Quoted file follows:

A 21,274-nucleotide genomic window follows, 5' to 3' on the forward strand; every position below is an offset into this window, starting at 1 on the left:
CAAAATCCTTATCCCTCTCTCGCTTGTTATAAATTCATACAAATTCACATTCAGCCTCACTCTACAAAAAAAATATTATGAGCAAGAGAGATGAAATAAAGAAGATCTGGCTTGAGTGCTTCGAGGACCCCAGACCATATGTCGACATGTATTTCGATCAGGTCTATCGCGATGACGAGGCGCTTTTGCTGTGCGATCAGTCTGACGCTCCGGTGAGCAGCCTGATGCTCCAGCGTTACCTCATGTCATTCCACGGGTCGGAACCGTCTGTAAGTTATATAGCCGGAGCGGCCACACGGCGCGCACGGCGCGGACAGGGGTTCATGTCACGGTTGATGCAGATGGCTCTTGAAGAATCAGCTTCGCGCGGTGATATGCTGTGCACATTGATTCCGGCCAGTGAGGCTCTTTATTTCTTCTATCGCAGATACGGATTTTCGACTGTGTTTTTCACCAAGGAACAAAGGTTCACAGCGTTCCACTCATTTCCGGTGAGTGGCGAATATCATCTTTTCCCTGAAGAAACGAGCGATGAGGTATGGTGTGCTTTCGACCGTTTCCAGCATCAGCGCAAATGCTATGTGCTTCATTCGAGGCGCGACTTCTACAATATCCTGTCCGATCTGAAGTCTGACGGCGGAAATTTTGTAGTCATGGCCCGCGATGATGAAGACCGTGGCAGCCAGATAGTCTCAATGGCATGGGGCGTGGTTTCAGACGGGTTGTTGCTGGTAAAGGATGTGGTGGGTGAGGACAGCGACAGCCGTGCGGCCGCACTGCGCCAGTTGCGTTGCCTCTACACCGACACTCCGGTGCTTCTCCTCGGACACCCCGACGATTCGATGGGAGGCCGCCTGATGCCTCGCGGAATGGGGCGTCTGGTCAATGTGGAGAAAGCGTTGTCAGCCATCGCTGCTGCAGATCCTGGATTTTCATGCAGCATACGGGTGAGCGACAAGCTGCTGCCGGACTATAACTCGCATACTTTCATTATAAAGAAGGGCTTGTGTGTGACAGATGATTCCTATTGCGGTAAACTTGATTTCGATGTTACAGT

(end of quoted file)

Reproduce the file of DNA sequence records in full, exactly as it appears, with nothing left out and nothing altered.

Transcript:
A 21,274-nucleotide genomic window follows, 5' to 3' on the forward strand; every position below is an offset into this window, starting at 1 on the left:
CAAAATCCTTATCCCTCTCTCGCTTGTTATAAATTCATACAAATTCACATTCAGCCTCACTCTACAAAAAAAATATTATGAGCAAGAGAGATGAAATAAAGAAGATCTGGCTTGAGTGCTTCGAGGACCCCAGACCATATGTCGACATGTATTTCGATCAGGTCTATCGCGATGACGAGGCGCTTTTGCTGTGCGATCAGTCTGACGCTCCGGTGAGCAGCCTGATGCTCCAGCGTTACCTCATGTCATTCCACGGGTCGGAACCGTCTGTAAGTTATATAGCCGGAGCGGCCACACGGCGCGCACGGCGCGGACAGGGGTTCATGTCACGGTTGATGCAGATGGCTCTTGAAGAATCAGCTTCGCGCGGTGATATGCTGTGCACATTGATTCCGGCCAGTGAGGCTCTTTATTTCTTCTATCGCAGATACGGATTTTCGACTGTGTTTTTCACCAAGGAACAAAGGTTCACAGCGTTCCACTCATTTCCGGTGAGTGGCGAATATCATCTTTTCCCTGAAGAAACGAGCGATGAGGTATGGTGTGCTTTCGACCGTTTCCAGCATCAGCGCAAATGCTATGTGCTTCATTCGAGGCGCGACTTCTACAATATCCTGTCCGATCTGAAGTCTGACGGCGGAAATTTTGTAGTCATGGCCCGCGATGATGAAGACCGTGGCAGCCAGATAGTCTCAATGGCATGGGGCGTGGTTTCAGACGGGTTGTTGCTGGTAAAGGATGTGGTGGGTGAGGACAGCGACAGCCGTGCGGCCGCACTGCGCCAGTTGCGTTGCCTCTACACCGACACTCCGGTGCTTCTCCTCGGACACCCCGACGATTCGATGGGAGGCCGCCTGATGCCTCGCGGAATGGGGCGTCTGGTCAATGTGGAGAAAGCGTTGTCAGCCATCGCTGCTGCAGATCCTGGATTTTCATGCAGCATACGGGTGAGCGACAAGCTGCTGCCGGACTATAACTCGCATACTTTCATTATAAAGAAGGGCTTGTGTGTGACAGATGATTCCTATTGCGGTAAACTTGATTTCGATGTTACAGT